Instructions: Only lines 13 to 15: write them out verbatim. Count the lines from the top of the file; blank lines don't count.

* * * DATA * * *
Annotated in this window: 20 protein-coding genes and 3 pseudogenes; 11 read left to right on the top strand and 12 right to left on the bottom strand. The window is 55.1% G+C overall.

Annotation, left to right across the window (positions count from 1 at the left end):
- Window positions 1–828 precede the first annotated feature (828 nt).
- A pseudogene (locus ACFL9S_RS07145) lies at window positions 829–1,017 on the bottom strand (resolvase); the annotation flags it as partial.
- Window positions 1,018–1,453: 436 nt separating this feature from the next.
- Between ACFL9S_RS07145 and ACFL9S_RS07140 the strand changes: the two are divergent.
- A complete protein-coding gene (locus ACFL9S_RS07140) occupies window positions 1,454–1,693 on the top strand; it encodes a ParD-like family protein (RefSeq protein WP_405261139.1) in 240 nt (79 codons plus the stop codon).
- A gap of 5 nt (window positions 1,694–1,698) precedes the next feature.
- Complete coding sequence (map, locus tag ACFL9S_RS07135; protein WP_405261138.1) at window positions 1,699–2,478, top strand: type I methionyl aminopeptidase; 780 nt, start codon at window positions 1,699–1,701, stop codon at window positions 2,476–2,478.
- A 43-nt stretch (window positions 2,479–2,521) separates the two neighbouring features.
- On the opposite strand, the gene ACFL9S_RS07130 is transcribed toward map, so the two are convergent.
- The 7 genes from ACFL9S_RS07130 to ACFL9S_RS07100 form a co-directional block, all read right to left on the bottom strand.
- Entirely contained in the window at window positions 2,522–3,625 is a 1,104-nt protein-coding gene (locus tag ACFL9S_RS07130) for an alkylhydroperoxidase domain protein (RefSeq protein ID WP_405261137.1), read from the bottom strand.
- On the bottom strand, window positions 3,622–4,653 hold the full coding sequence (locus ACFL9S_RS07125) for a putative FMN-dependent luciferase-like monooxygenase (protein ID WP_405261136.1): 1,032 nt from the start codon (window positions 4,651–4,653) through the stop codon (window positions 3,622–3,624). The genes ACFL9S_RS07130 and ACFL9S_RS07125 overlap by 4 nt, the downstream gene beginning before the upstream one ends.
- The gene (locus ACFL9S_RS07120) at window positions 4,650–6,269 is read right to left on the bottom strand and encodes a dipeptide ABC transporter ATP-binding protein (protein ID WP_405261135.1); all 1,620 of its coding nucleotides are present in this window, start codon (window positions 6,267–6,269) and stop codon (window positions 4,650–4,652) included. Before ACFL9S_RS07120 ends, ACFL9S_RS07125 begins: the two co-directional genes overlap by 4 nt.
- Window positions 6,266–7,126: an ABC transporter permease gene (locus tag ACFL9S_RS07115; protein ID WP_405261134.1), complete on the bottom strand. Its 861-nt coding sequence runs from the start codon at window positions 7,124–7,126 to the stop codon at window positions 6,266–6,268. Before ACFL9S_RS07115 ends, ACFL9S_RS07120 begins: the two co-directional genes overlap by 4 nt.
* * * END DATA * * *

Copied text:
- Entirely contained in the window at window positions 2,522–3,625 is a 1,104-nt protein-coding gene (locus tag ACFL9S_RS07130) for an alkylhydroperoxidase domain protein (RefSeq protein ID WP_405261137.1), read from the bottom strand.
- On the bottom strand, window positions 3,622–4,653 hold the full coding sequence (locus ACFL9S_RS07125) for a putative FMN-dependent luciferase-like monooxygenase (protein ID WP_405261136.1): 1,032 nt from the start codon (window positions 4,651–4,653) through the stop codon (window positions 3,622–3,624). The genes ACFL9S_RS07130 and ACFL9S_RS07125 overlap by 4 nt, the downstream gene beginning before the upstream one ends.
- The gene (locus ACFL9S_RS07120) at window positions 4,650–6,269 is read right to left on the bottom strand and encodes a dipeptide ABC transporter ATP-binding protein (protein ID WP_405261135.1); all 1,620 of its coding nucleotides are present in this window, start codon (window positions 6,267–6,269) and stop codon (window positions 4,650–4,652) included. Before ACFL9S_RS07120 ends, ACFL9S_RS07125 begins: the two co-directional genes overlap by 4 nt.